A juggernaut in direct-to-consumer retailing has its largest concentration of workers in central Indiana, most housed in a tucked-away, 750,000-square-foot building on Southeastern Avenue near downtown that has been humming with activity for more than a half-century.
You can be forgiven if the sign out front doesn’t ring a bell. The company adopted the name Fullbeauty Brands only last year. Before that, it had stretches as OSP Group, Redcats and Brylane.
Plus-size women might not know all those names, but they know the company’s catalogs, which include Woman Within, Roaman’s, Jessica London and Swimsuitsforall—brands that collectively make Fullbeauty one of the top players in the niche.
Though officially headquartered in Manhattan, Fullbeauty has about 170 corporate employees working out of Southeastern Avenue, including those in finance, human resources and IT. Another 460 employees work at the distribution center there, and 40 others work at a 740,000-square-foot distribution center in Plainfield handling the large, bulky items sold by the company’s Brylane Home home-goods division.
The Southeastern Avenue distribution center, which has 8-1/2 miles of conveyers, has received tens of millions of dollars in upgrades in recent years to boost efficiency and speed. Customers who want to pay extra even can get one-day delivery.
The center ships out 16 million packages a year, said Chip Edgington, a 17-year company veteran who serves as executive vice president of operations. He said Indianapolis’ location—within a one-day drive of 75 percent of the U.S. population—is uniquely suited to meet customers’ appetite for speed.
“It is absolutely a perfect location for this supply chain business,” Edgington said.
Twists and turns
The company’s history dates to the early 1900s and, in a way, to the women’s rights movement.
A pregnant New York socialite of the time had asked fashion designer Lena Bryant to make her a maternity dress—a gutsy move in an era when pregnant women were not supposed to be seen in public.
Maternity wear turned into a craze, and Bryant’s husband, after anglicizing Lena’s name, opened the first Lane Bryant in New York City in 1904.
The firm moved its headquarters to Market Street in Indianapolis in 1941, and 20 years later moved to Southeastern Avenue.
The Columbus, Ohio-based retailer The Limited bought the company in 1982—the same year it acquired the Roaman’s mail-order operation in New Jersey and folded it into the Indianapolis headquarters.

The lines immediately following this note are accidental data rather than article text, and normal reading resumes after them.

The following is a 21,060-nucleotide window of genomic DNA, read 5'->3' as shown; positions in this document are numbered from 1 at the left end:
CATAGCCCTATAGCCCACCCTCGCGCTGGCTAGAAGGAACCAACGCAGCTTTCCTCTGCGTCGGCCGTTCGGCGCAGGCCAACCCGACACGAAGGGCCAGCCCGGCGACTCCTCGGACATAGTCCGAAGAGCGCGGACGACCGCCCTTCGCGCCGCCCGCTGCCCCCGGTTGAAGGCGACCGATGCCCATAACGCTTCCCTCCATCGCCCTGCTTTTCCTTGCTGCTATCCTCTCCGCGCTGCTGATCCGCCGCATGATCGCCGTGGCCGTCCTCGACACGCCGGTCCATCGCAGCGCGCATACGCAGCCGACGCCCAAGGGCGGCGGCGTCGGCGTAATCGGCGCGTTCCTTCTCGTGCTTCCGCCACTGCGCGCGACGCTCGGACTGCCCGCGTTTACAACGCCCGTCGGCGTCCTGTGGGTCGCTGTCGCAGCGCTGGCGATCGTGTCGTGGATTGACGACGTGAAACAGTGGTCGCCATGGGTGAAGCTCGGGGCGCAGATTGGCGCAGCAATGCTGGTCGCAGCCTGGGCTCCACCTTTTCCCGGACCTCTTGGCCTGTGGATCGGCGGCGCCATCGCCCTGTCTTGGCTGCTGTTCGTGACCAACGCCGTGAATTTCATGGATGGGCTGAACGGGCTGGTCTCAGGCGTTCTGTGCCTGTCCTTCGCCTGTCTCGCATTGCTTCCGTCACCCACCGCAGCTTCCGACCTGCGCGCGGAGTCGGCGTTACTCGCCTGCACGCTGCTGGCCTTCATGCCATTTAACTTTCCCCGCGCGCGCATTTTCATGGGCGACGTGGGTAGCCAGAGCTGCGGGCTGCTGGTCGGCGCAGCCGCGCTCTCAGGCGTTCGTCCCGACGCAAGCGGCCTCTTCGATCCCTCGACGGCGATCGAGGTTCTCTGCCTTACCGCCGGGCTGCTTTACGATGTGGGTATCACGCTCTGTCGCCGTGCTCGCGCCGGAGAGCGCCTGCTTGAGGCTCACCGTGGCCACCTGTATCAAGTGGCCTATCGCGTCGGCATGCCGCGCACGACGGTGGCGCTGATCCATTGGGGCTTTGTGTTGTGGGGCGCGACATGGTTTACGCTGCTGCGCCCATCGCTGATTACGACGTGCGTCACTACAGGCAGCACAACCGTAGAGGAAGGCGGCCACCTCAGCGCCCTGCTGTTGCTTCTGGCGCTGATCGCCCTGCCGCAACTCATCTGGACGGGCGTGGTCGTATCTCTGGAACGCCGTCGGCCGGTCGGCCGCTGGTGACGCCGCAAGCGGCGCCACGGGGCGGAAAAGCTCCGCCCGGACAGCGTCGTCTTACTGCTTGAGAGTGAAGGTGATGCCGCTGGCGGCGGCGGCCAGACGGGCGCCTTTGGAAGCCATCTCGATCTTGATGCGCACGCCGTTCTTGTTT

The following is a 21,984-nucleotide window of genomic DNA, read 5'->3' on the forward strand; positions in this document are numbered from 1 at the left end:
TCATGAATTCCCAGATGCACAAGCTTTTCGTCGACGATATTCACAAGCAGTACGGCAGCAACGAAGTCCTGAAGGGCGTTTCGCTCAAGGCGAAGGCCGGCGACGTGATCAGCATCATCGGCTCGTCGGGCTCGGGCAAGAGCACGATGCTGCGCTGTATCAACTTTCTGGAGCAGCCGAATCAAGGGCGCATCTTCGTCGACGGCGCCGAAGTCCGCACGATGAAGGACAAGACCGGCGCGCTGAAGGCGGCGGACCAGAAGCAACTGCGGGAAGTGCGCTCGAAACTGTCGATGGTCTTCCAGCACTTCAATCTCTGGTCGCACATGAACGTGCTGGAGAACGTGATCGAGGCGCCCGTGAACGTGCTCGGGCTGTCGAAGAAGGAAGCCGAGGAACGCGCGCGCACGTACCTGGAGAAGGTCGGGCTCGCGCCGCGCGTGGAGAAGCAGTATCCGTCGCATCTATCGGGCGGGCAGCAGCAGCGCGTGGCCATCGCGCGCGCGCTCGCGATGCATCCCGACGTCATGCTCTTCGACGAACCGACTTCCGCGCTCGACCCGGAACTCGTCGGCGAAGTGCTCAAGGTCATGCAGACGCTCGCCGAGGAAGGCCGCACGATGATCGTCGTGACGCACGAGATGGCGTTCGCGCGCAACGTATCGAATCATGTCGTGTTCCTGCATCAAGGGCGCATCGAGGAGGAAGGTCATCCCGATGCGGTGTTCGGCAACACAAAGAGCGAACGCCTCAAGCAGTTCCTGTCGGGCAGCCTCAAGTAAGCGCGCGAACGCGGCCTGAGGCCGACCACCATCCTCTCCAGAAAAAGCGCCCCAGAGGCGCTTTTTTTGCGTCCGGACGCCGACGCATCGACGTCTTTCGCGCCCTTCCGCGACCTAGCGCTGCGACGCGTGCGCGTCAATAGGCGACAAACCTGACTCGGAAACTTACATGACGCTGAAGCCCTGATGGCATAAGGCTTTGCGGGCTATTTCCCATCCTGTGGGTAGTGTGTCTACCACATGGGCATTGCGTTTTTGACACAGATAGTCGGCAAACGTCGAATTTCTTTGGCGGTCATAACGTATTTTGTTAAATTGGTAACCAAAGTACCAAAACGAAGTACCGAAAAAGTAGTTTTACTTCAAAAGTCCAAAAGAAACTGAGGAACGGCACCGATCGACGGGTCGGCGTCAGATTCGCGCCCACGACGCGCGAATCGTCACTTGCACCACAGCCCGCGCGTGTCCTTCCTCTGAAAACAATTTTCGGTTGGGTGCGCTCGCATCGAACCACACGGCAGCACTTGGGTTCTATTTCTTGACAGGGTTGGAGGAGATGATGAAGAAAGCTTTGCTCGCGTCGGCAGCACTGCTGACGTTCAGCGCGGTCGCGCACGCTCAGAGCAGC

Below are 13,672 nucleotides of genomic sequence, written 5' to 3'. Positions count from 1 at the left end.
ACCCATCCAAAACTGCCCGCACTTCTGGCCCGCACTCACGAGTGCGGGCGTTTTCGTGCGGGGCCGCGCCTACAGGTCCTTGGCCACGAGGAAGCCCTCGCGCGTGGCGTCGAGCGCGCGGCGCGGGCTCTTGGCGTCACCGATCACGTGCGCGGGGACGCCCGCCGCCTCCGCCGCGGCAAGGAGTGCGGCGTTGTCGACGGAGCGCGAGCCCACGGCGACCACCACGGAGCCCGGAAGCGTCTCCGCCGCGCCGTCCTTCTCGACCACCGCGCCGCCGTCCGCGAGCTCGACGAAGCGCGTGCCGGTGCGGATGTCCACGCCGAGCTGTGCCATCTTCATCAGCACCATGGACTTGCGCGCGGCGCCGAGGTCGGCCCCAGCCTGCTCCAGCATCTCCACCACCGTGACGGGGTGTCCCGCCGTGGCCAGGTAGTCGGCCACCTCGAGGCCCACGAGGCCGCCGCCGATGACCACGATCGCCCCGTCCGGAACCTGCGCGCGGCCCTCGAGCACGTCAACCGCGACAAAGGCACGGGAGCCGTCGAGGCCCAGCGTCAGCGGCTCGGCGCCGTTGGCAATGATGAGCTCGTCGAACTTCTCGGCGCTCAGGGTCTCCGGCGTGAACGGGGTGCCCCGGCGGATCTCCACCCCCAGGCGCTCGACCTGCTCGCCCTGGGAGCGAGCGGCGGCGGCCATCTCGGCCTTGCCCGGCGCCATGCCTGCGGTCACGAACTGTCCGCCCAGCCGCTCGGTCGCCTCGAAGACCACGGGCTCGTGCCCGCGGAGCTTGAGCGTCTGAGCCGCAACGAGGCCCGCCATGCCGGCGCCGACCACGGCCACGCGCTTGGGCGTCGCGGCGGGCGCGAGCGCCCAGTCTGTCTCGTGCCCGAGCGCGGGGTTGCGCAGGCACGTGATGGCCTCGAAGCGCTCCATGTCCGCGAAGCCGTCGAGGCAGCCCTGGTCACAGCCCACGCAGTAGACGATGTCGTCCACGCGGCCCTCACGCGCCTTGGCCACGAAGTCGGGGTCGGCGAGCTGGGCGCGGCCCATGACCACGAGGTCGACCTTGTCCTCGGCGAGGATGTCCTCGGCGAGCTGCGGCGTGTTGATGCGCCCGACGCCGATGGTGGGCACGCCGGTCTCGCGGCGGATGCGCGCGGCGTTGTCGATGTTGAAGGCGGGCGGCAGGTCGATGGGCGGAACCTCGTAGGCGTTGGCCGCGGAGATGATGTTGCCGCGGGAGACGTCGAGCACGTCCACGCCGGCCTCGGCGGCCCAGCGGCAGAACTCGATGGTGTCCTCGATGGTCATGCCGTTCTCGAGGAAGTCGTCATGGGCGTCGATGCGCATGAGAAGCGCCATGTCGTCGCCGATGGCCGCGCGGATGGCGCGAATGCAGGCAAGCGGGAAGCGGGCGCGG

Recent decades have been marked by a blitz of deal-making. The Los Angeles-based buyout firm Freeman Spogli bought majority ownership of the mail-order side of the business in 1993 (leaving The Limited with the brick-and-mortar stores) and took it public four years later.
It was snapped up by France-based Pinault PrintempsRedoute in 1999. Fourteen years later, PPR sold the business to the private-equity firms Charlesbank Capital Partners and Webster Capital—which, in turn, flipped it to Apax Partners last August.
Through the tumult, the Indianapolis operations have enjoyed relative stability, Edgington said. He noted that one-quarter of the workforce has been with the company at least 25 years.
“It really is a lot of experience at the table,” he said.
Fullbeauty doesn’t disclose finances, but Moody’s Investors Service says it had $981 million in revenue in the 12 months ending in July 2015. Moody’s tracks the company’s debt, which swelled past $1.1 billion as a result of Apax’s leveraged buyout.
Despite the company’s high leverage, Moody’s sees a lot of bright spots, including “the favorable demographic trends of overweight and obese people in the U.S. and breadth and mix of product offerings relative to many of its competitors.” It says another strength is that the company’s focus on affordable, basic apparel makes it less vulnerable to recessions and to the vagaries of style shifts.
Edgington, who joined the company when e-commerce was in its infancy, said most of the business today is web-driven. But that doesn’t mean the ubiquitous catalogs that land in customers’ mailboxes are losing relevance. He said those remain a powerful call to action.
“We look for something to be compelling on that cover, something that is going to awe her and cause her to look through the rest of the print media and find something she likes,” he said.
He said he believes the future is bright for the firm, which bodes well for the city.
“As long as we continue to grow, we will continue to invest,” he said. “We feel pretty good about where we are right now.”•